PLEASE NOTE: The above review is of Thesis 1.8.5 and NOT a Thesis 2.0 review. Find out more about my thoughts on Thesis 2.0, Genesis and why Sugarrae switched.

About Rae Hoffman

Rae Hoffman aka "Sugarrae" is an affiliate marketing veteran and the CEO of PushFire, a search marketing agency specializing in SEO audits and link building strategies. She is also the author of the often controversial Sugarrae blog. You can connect with Rae via Twitter, Google+ and Facebook.

Sugarrae runs on the Genesis Framework

Genesis Framework

If you’re someone who doesn’t understand a lot of PHP, Genesis will give a ton of functionality that you wouldn’t be able to obtain otherwise with a simple control panel instead of having to alter code. For the advanced, Genesis has incredible customization possibilities via Genesis hooks.

The theme is not only highly customizable, but it has allowed me to run Sugarrae more professionally, with a much more targeted focus on monetization than it ever has been able to achieve before.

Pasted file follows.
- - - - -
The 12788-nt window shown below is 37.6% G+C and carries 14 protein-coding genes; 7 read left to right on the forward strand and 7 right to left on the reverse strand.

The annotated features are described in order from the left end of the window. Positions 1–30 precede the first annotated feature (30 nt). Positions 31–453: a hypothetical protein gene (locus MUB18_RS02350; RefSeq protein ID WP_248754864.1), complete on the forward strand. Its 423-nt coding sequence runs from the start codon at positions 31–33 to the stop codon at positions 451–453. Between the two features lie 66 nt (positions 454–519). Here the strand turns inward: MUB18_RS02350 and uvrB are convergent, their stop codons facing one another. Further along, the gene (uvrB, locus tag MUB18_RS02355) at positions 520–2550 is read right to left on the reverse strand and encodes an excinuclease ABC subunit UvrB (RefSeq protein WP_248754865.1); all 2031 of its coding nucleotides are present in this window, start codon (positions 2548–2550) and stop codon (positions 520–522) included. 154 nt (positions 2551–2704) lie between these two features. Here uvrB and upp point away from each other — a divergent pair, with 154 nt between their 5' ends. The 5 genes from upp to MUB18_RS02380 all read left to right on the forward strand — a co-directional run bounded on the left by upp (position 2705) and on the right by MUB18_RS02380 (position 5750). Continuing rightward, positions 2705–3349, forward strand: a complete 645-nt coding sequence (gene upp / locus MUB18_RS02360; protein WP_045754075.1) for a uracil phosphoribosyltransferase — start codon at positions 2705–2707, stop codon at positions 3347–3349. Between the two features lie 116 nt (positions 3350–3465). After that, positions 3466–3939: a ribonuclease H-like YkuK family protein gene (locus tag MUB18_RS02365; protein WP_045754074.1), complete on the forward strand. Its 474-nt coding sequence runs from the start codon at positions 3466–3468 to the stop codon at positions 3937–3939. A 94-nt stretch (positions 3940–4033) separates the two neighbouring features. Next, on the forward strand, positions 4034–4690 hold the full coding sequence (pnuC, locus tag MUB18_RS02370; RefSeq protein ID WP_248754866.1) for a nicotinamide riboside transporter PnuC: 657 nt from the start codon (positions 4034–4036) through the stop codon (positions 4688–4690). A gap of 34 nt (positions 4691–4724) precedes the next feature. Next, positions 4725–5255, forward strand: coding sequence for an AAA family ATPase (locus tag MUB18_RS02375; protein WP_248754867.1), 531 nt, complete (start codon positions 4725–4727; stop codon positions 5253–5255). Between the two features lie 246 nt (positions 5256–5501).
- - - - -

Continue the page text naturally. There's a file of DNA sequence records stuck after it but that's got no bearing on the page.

You can find out more about Genesis below:


  1. Kate Saunders says:

    Great review, Sugarrae!
    I love Thesis, as well, and it makes a huge difference in how well my sites rank.
    I didn’t know you had a tutorial on hooks, and that’s something I seriously need. Thanks for that, too. :)

  2. Hi Honey Sweet Sugar Rae, I’ve been looking for an eCommerce style child theme for Thesis. A front-page that features 5-10 products would be great. Unfortunately, I haven’t had any luck. I hadn’t heard of Themedy before, and checked them out but they don’t have any close to what I’m looking for. Any leads? Thanks!